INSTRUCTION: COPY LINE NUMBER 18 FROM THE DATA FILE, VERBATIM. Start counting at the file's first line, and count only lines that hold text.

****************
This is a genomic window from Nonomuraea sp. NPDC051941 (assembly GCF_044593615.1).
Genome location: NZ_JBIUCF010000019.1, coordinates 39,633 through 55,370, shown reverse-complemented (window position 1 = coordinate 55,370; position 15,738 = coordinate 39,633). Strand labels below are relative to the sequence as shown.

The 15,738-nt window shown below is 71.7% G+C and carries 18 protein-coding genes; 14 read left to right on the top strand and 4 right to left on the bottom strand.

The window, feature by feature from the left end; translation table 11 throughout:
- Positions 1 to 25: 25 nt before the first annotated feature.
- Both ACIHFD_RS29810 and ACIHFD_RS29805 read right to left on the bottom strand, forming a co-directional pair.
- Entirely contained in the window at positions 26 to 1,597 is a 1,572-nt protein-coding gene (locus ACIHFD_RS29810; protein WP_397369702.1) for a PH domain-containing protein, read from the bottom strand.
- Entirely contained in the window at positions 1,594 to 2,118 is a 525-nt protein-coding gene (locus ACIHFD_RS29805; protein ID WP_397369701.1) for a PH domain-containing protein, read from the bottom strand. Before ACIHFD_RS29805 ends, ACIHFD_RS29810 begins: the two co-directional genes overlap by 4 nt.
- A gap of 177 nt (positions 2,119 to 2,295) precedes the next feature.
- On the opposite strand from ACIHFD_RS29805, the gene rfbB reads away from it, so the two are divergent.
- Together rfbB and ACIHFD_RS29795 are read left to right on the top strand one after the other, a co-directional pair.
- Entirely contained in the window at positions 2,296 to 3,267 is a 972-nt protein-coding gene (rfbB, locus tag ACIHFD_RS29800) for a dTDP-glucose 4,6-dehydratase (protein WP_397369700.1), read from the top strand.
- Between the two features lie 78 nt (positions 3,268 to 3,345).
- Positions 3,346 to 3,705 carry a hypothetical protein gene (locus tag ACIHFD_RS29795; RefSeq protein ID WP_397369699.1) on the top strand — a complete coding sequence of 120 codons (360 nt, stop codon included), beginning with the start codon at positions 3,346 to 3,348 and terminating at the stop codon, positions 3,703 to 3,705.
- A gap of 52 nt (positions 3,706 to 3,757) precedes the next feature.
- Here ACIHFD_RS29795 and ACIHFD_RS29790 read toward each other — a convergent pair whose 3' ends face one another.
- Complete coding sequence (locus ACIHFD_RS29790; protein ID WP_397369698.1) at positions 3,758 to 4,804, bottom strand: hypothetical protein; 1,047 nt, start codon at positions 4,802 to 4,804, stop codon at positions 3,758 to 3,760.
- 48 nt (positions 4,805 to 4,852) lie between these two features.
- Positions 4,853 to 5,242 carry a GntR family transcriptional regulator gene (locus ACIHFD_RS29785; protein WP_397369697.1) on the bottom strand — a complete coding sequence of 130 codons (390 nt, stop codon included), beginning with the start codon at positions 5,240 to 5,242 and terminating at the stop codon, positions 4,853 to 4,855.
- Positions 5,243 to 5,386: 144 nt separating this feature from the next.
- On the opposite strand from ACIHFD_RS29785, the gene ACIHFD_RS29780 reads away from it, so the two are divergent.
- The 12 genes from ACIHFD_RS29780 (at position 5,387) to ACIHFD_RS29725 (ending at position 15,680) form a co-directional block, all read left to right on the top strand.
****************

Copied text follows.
- 48 nt (positions 4,805 to 4,852) lie between these two features.